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    AMERICAN TRIAL LAWYERS v. N. J. SUPREME COURT, 409 U.S. 467 (1973)

    U.S. Supreme Court

    AMERICAN TRIAL LAWYERS v. N. J. SUPREME COURT, 409 U.S. 467 (1973)

    409 U.S. 467

    AMERICAN TRIAL LAWYERS ASSN., NEW JERSEY BRANCH, ET AL. v. NEW JERSEY
    SUPREME COURT
    APPEAL FROM THE UNITED STATES DISTRICT COURT FOR THE DISTRICT OF NEW JERSEY
    No. 72-691.

    Decided January 15, 1973

    In abstaining so as to permit a state court to pass on an issue of state law, a district court should retain jurisdiction pending the state proceeding so that appellants may preserve their right to litigate their federal claims in federal courts at the conclusion of the state proceeding.

    Vacated and remanded.

    PER CURIAM.

    On December 21, 1971, the Supreme Court of New Jersey announced the adoption of Rule 1:21-7, effective January 31, 1972, establishing a graduated schedule of maximum contingent fees applicable to tort litigation conducted by New Jersey attorneys. 1 Appellants, representing members of the New Jersey bar, brought this action to enjoin the enforcement of the rules on the grounds that they violate several provisions of the Constitution, including the Due Process and Equal Protection Clauses of the Fourteenth Amendment. The trial [409 U.S. 467, 468]   judge convened a three-judge court. 28 U.S.C. 2281. 2  

    After hearing argument on the merits, the District Court pointed out that:

    The court added that "[a]s was true in Reetz the initial issue is whether the state constitution authorized the enactment challenged." The court therefore granted defendant-appellee's motion to dismiss.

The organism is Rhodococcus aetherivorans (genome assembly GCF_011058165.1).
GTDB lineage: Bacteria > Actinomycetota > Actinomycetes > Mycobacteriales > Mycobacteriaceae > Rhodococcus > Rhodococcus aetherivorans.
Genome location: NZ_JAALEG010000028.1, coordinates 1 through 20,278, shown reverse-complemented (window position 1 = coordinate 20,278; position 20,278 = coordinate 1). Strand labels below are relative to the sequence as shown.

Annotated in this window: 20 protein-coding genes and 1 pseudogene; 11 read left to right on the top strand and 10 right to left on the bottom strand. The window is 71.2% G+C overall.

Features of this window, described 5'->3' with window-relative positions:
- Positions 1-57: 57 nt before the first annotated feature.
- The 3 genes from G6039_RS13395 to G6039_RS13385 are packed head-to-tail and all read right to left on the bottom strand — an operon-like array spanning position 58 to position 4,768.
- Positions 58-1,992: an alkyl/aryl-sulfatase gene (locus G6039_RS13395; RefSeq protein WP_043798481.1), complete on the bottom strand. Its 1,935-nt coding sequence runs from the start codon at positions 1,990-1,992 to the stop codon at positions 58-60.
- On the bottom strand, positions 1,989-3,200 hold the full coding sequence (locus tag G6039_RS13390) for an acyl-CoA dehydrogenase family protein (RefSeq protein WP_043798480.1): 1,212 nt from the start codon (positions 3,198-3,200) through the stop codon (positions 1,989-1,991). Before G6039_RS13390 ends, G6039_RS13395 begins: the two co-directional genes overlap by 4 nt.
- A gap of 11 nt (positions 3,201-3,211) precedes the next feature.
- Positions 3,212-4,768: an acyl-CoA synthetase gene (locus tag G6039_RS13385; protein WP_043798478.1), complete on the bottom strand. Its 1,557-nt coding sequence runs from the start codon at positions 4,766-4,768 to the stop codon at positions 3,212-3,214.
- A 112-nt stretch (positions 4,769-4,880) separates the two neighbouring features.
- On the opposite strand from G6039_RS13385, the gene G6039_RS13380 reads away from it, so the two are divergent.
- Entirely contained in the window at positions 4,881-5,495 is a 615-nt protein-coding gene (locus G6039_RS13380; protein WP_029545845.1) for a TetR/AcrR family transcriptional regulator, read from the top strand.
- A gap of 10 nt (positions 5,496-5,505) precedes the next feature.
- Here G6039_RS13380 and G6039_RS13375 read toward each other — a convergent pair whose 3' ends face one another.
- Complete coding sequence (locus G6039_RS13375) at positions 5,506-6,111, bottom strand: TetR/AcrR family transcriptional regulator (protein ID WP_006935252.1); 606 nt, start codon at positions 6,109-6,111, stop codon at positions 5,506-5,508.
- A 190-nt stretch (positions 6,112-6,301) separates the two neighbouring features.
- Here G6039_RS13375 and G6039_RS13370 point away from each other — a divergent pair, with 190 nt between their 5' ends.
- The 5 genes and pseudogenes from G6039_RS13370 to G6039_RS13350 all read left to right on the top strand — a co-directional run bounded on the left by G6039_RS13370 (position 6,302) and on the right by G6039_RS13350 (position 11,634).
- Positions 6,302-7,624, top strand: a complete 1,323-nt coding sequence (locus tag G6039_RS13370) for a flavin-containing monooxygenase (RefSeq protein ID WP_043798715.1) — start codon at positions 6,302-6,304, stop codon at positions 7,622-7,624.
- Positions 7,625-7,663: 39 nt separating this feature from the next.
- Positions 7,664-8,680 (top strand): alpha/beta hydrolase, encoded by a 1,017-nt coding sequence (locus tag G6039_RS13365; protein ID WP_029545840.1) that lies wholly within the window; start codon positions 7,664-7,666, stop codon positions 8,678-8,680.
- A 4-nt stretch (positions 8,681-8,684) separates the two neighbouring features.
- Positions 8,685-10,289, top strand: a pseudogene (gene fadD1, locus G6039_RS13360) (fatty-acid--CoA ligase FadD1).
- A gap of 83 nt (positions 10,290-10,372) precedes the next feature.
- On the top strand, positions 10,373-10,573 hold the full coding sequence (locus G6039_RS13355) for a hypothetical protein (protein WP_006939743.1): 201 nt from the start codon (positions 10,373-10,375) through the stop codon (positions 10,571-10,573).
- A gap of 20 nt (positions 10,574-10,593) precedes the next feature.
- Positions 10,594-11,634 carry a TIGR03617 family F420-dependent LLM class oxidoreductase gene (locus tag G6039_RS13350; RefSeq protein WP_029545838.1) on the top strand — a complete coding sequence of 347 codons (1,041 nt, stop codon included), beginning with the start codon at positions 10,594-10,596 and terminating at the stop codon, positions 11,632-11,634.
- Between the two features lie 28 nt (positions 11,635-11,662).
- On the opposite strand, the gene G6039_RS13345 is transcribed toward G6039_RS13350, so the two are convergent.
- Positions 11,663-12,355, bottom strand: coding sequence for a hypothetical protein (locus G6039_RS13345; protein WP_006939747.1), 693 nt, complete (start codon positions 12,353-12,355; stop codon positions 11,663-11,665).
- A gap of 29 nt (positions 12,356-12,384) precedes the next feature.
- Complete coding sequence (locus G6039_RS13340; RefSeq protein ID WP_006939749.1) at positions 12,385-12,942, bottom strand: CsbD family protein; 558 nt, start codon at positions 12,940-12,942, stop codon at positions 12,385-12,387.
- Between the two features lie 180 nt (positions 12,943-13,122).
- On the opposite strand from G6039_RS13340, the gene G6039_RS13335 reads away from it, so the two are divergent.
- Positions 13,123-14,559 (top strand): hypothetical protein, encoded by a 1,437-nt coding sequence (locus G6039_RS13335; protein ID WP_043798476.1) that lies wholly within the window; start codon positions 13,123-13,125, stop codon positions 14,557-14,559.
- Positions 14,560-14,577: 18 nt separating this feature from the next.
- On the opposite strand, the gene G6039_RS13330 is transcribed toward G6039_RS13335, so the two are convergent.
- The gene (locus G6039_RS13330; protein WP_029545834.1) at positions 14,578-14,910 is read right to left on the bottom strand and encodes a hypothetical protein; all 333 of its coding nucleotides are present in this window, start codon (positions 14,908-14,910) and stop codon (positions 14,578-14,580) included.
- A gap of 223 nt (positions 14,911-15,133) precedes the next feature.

By timely motion under Fed. Rule Civ. Proc. 59 (e), appellants sought an order amending the judgment by either

    The motion was denied and appellants brought this appeal. 3  

    Footnotes

    [ Footnote 1 ] Rule 1:21-7 provides in part:

    [ Footnote 2 ] Appellee maintained below, as it maintains before this Court, that a three-judge court need not have been convened because the constitutional question presented is insubstantial. Bailey v. Patterson, 369 U.S. 31 (1962). It insists, however, that if the claim is substantial then it must be heard by a court of three judges. 28 U.S.C. 2281. In view of the posture of the case on this appeal, we do not, of course, express any view on the merits of the question presented.

    [ Footnote 3 ] The validity of the District Court's decision to abstain is not at issue on this appeal.

    [ Footnote 4 ] "It is better practice, in a case raising a federal constitutional or statutory claim [where the doctrine of abstention is applied], to retain jurisdiction, rather than to dismiss . . . ." Zwickler, supra, at 244 n. 4. [409 U.S. 467, 470]  

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